Taking on New Zealand’s banking system is a mission of David and Goliath proportions. But it is with the shepherd-boy’s confidence in divine resourcing that Community Finance is challenging the banking sector in tackling the country’s increasingly giant-sized housing crisis.
Community Finance is an open-impact investment intermediary established in 2019 by non-bank deposit holder and lender Christian Savings. Community Finance is purposed with connecting impact investors with leading community housing providers. Recently, it launched the Aotearoa Pledge – a target investment opportunity of $100 million (which, as at time of writing, had achieved $30million). The aim of this funding mechanism is to assist organisations like hapū, iwi, churches and registered community housing providers to build new community infrastructure, particularly new homes.
Impact investments are investments made to generate positive, measurable social and/or environmental deliverables alongside a financial return.
The Aotearoa Pledge builds on the success of the inaugural investment offering presented to market in the latter part of 2020 through the Salvation Army Community Bond. The Bond offering closed in October of 2020 having raised $40 million and will see 118 homes developed in Auckland by the Salvation Army.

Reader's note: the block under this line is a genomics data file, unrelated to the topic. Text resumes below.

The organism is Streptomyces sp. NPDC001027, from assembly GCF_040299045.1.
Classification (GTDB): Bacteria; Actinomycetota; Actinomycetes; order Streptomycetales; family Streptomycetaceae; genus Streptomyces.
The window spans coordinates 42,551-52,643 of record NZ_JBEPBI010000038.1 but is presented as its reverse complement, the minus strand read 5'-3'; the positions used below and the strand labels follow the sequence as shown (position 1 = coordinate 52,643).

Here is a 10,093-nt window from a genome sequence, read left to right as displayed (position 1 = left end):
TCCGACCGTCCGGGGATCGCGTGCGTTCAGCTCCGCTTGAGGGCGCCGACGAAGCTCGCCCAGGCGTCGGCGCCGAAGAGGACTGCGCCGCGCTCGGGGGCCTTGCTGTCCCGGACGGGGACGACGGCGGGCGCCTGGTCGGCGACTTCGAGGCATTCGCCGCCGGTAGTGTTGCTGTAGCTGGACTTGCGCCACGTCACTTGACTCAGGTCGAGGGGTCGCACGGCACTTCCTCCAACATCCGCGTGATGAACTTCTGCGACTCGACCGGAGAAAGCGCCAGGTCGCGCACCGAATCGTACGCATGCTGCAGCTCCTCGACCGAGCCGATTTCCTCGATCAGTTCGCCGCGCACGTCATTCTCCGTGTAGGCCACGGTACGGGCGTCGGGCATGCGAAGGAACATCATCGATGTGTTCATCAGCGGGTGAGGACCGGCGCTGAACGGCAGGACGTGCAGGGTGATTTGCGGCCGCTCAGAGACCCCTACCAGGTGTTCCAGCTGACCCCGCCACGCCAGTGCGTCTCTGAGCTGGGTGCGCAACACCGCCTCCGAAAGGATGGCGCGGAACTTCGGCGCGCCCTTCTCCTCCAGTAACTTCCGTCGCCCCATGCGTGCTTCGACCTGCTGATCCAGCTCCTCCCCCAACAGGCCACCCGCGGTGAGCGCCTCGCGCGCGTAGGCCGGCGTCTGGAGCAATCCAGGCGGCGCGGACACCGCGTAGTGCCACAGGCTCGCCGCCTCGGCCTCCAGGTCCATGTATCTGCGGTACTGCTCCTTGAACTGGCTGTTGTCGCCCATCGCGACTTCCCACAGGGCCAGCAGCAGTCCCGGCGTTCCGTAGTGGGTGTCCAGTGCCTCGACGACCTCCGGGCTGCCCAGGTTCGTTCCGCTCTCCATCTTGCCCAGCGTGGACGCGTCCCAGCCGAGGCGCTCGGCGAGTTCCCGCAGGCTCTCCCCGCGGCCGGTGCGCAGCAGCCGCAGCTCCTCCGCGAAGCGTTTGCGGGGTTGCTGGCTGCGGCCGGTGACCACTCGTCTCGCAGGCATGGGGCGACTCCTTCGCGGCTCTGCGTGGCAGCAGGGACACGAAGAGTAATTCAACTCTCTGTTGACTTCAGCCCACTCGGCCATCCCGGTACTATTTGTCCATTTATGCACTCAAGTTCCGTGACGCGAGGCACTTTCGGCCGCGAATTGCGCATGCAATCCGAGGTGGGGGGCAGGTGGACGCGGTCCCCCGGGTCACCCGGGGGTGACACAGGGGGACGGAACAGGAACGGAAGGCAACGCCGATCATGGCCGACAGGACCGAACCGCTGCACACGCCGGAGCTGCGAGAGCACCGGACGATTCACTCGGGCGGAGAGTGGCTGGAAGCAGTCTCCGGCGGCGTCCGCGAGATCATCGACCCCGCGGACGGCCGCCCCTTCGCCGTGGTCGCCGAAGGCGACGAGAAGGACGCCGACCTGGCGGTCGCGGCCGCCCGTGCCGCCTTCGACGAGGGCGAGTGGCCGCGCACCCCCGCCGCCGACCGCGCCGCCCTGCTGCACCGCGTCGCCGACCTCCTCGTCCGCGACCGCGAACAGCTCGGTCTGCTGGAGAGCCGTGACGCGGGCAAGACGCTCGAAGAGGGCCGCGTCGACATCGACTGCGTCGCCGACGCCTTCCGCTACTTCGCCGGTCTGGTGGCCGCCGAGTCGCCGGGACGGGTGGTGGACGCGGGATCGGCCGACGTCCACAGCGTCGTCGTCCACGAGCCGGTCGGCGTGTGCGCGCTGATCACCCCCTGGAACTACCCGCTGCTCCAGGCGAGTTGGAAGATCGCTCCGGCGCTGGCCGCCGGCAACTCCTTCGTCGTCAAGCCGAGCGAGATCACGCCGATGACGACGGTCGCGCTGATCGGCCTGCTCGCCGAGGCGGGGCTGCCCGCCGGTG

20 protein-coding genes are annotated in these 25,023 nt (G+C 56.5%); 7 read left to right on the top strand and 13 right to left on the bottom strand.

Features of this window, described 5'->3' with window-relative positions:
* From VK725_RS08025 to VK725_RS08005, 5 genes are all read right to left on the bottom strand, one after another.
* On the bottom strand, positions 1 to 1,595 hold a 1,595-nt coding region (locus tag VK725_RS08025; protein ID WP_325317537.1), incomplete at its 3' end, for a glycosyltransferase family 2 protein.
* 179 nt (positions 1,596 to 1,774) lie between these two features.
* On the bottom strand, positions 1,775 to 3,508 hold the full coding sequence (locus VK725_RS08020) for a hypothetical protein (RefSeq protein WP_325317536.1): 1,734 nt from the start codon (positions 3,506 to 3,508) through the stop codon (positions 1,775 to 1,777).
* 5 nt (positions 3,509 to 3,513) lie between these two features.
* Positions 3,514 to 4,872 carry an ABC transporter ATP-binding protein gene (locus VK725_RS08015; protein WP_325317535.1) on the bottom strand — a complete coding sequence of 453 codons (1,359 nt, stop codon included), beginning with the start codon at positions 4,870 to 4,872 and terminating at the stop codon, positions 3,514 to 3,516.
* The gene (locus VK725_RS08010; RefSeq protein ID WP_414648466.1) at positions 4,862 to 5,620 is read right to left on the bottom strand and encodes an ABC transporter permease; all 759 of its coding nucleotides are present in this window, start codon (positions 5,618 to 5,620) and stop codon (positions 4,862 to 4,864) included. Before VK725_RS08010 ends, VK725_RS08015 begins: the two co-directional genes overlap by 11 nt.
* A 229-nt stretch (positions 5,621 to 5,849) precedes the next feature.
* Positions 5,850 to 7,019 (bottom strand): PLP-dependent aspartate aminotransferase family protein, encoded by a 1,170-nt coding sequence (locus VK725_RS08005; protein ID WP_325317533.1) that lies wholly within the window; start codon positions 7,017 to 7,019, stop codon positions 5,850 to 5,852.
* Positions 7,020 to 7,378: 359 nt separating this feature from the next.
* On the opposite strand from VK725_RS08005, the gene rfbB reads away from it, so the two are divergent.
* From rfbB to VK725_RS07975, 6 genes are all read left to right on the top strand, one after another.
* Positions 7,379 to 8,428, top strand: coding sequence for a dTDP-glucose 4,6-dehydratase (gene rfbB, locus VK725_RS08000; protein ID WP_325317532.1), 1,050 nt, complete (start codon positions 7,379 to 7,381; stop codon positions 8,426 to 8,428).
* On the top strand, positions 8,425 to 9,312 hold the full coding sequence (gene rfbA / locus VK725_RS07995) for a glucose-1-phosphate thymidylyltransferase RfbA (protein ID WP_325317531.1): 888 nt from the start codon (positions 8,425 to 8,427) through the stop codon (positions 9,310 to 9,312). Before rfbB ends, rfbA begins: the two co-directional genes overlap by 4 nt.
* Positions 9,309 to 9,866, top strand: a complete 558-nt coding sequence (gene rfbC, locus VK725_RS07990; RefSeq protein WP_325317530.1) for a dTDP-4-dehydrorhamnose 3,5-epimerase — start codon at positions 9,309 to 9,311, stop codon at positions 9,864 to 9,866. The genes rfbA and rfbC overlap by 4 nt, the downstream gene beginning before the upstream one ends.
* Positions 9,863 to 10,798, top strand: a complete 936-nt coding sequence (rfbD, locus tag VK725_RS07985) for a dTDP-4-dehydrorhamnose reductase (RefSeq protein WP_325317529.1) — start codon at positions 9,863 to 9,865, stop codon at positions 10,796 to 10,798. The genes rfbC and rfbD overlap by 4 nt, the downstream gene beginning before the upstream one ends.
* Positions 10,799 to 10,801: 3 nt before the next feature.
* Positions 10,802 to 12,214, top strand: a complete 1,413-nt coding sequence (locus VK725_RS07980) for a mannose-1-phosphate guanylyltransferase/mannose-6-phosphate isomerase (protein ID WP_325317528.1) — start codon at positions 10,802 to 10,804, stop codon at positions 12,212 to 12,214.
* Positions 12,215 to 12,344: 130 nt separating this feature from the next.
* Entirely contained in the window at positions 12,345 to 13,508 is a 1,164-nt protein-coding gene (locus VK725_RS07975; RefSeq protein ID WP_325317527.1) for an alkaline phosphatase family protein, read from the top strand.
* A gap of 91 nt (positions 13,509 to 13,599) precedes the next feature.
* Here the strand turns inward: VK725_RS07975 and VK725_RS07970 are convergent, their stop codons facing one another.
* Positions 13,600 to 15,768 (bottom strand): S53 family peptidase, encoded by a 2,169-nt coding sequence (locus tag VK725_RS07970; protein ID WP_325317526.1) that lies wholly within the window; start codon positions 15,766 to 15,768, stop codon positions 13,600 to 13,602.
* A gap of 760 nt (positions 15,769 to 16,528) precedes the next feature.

Community Finance General Manager Paul Gilberd says that choice of such a reputable provider for the first outing was a strategic decision.
“As the developer, the Salvation Army is a well-regarded and highly trusted organisation. That provides a significant level of security to investors, that and the fact that the Government pays the rent.”
Paul attributes these factors as key to achieving a positive market response to what is a new investment class.
“Security and servicing is the currency that the financial market understands and this offering soundly delivers on that.”
The offer closed two months early and was oversubscribed, which Paul believes reflects growing investor interest in knowing what their money is being invested in and that it is doing good.
Already, the Salvation Army Community Bond is adding to mounting evidence that impact investment can provide a better-than-average market return. The Bond offer delivers up to 2.30% per annum to investors for the next five years.
Having now piqued the interest of the financial market in this new investment class, Community Finance is gearing up for successive community bond issues.
“What we’re seeking to achieve through the Aotearoa Pledge is to help drive much-needed new supply.” Even though it is early days, Paul says Community Finance has 20 to 30 projects in the bond development pipeline.
The focus of the investment product developed by Community Finance predominantly targets large investors, requiring a minimum pledge of $10 million unless otherwise agreed. On the other side of the equation – the development side – only leading registered Community Housing Providers (CHPs) and projects over $5 million are considered.
However, recognising the critical need for more participants in housing supply, Community Finance is currently developing a second new investment product, one aiming to making it easier for smaller CHPs to get New Zealanders into quality homes.